With cultural demoralisation: faith in U.S. exceptionalism is decreasing. Public figures ignore what happens in the real world. Truth will soon dawn upon them.
With social demoralisation: the U.S. birthrate plummets to the lowest level since the 1920s. This may imply a decline in the U.S. population and in tax revenue, as in much of the West.
Add it all up: the fall of the U.S. empire is on track.
How about Israel? Heading for a cliff of its own making.
The United Nations vote was on the 65th anniversary of the U.N. two-state resolution 181. Shortly after the adoption of the resolution, Swedish diplomat Folke Bernadotte was murdered by the Zionist group Lehi. Then the Nakba, the expulsion of Palestinians from their land in 1948. The problem is not Zionism but hard, revisionist Expansion-Occupation-Siege (E-O-S) Zionism driving to the cliff.
The U.N. vote legitimised Palestine and delegitimised that kind of Israel.
Direct negotiations lead nowhere: the Oslo process left security, Jerusalem, refugees, Israeli settlements, boundaries, for “later”.
But Israel had to react to the rockets! Yes, by dropping E-O-S for ‘2-6-20+’: two States in a six-state community with Arab neighbors in a 20+ states Organisation for Security and Cooperation with a nuclear free zone. But Israel delegitimised itself by choosing violence. Israel also reacts to nonviolence-boycott, non-cooperation, civil disobedience, with violence, as it did against boats trying to break the siege. And delegitimises itself even further.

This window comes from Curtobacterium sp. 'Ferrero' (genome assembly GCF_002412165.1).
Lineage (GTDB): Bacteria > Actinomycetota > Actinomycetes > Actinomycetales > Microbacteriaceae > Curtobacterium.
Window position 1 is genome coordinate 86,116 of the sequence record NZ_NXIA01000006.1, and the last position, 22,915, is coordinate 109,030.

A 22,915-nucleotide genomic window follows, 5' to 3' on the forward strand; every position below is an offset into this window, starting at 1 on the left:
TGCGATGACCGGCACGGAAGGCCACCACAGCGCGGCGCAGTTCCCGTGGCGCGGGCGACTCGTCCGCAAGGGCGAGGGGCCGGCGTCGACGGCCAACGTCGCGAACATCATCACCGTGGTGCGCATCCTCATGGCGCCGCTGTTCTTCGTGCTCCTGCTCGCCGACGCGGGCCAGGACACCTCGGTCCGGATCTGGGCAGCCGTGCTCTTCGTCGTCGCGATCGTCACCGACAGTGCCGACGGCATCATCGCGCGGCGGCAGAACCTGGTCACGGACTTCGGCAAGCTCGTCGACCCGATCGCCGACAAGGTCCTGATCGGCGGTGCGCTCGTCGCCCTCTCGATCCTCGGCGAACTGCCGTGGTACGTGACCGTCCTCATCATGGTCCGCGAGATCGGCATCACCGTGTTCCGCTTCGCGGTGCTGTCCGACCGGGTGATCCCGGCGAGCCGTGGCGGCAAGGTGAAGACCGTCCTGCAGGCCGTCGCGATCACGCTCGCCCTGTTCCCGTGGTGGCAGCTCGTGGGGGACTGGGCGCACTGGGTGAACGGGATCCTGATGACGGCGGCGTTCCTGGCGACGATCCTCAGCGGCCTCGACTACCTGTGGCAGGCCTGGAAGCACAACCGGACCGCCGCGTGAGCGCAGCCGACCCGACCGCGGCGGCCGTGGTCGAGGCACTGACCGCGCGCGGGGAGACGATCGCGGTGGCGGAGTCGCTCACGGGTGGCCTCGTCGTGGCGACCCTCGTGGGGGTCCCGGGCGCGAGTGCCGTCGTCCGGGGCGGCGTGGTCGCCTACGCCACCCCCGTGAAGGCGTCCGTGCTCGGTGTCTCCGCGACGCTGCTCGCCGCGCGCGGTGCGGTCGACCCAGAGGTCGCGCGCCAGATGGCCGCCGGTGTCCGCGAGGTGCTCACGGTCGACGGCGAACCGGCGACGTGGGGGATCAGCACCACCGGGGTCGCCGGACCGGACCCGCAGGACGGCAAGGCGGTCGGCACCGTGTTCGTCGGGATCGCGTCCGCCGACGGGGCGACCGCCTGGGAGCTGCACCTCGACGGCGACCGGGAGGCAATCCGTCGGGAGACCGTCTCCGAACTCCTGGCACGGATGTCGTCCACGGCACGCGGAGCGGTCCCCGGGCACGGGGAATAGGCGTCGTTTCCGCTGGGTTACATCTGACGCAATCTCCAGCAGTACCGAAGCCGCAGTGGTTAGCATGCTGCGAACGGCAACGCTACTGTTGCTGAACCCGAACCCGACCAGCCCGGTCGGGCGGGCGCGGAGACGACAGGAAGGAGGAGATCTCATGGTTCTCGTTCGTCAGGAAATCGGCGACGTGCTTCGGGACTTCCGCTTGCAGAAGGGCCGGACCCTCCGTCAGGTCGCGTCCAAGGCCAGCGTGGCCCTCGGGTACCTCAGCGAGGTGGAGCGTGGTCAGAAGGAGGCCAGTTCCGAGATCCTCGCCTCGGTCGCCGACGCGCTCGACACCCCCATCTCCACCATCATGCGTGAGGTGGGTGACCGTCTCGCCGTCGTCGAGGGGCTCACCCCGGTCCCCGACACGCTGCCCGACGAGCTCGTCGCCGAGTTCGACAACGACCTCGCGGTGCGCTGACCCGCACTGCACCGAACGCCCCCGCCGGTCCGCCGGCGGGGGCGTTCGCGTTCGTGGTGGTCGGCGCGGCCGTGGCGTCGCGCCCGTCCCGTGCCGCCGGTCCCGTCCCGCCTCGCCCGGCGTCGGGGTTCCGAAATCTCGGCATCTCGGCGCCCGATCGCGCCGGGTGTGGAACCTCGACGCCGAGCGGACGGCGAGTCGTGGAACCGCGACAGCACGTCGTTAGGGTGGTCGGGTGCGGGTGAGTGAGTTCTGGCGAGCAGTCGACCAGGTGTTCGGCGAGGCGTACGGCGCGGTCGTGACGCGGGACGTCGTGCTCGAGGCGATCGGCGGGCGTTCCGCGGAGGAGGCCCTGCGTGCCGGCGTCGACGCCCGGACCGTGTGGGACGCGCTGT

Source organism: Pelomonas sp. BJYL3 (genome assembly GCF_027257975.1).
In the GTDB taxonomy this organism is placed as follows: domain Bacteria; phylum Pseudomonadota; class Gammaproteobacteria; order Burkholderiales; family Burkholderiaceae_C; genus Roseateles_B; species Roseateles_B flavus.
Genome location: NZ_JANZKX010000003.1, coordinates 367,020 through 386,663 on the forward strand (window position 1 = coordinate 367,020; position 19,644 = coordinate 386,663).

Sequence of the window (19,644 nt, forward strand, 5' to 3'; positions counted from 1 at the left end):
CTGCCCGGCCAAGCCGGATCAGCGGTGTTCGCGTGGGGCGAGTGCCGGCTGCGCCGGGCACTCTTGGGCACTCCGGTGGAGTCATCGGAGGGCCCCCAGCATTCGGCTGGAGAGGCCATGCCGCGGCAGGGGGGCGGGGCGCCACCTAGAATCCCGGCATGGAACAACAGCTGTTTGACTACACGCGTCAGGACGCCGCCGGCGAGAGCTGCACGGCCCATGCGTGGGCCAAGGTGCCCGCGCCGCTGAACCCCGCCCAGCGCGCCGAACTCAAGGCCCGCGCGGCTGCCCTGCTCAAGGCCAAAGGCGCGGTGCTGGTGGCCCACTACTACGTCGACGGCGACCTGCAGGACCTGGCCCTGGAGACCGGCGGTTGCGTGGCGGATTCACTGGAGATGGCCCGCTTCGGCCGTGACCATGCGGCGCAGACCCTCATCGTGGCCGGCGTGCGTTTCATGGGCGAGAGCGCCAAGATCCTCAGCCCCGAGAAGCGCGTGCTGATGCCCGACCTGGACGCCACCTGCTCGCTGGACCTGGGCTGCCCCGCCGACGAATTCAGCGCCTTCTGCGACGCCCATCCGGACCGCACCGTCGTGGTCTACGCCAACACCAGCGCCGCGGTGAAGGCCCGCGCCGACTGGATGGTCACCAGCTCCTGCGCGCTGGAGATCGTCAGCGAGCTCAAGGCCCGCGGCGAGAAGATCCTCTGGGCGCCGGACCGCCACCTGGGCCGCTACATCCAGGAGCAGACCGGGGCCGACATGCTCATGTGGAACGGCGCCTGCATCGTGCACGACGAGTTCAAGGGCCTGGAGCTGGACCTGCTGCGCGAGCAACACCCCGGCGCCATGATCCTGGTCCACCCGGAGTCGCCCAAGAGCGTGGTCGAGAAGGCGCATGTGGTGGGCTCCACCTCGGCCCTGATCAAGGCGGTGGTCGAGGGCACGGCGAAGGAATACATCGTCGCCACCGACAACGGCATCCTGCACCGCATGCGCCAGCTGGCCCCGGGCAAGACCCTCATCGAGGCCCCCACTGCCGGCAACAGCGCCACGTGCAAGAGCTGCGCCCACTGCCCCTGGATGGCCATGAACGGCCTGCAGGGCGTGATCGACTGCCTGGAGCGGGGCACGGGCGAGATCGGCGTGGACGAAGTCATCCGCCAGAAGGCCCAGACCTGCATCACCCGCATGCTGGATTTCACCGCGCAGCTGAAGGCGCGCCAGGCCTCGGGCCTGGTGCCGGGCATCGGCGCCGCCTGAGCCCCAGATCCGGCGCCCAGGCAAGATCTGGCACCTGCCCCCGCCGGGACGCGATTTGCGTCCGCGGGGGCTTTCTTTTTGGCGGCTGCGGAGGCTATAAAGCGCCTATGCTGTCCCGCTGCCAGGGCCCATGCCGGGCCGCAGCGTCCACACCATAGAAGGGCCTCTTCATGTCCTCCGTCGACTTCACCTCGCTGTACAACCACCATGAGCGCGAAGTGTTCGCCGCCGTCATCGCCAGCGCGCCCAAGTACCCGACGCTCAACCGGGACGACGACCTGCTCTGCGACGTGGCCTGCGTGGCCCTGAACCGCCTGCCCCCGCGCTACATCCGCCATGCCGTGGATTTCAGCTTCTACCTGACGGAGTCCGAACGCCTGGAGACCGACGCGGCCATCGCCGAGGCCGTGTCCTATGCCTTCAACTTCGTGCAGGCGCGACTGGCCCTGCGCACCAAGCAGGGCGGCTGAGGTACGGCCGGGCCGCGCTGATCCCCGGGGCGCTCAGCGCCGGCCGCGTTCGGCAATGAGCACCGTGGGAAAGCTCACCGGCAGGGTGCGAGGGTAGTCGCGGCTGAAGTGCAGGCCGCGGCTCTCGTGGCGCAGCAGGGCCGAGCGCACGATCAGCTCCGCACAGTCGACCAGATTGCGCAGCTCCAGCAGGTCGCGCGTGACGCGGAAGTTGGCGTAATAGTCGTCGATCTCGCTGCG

Together with mainstream U.S., Israel tries to control the discourse by branding all critics as anti-Semites and self-hating Jews. A non-starter in democracies. Jimmy Carter, Desmond Tutu, Noam Chomsky, Norman Finkelstein, Richard Falk, to mention some recently branded that way, are neither anti-Jewish nor anti-Israel, but use transparency and dialogue – the hallmarks of democracy – constructively. Stifle that, and we get two elites listening only to themselves.
Travel these roads: delegitimise yourself, meet violence with violence, meet nonviolence with violence, control discourse, and down the road, very close to the cliff, the South African scenario is waiting. The U.S. decides one day that Israel is more of a liability than an asset.
Israel is out of touch. A regime change from within is needed. (END/COPYRIGHT IPS)
Johan Galtung, rector of the TRANSCEND Peace University, is author of ‘The Fall of the US Empire – And Then What?’, published by the TRANSCEND University Press.
IPS is an international communication institution with a global news agency at its core,
raising the voices of the South
and civil society on issues of development, globalisation, human rights and the environment
Copyright © 2021 IPS-Inter Press Service. All rights reserved. - Terms & Conditions
You have the Power to Make a Difference
Would you consider a $20.00 contribution today that will help to keep the IPS news wire active? Your contribution will make a huge difference.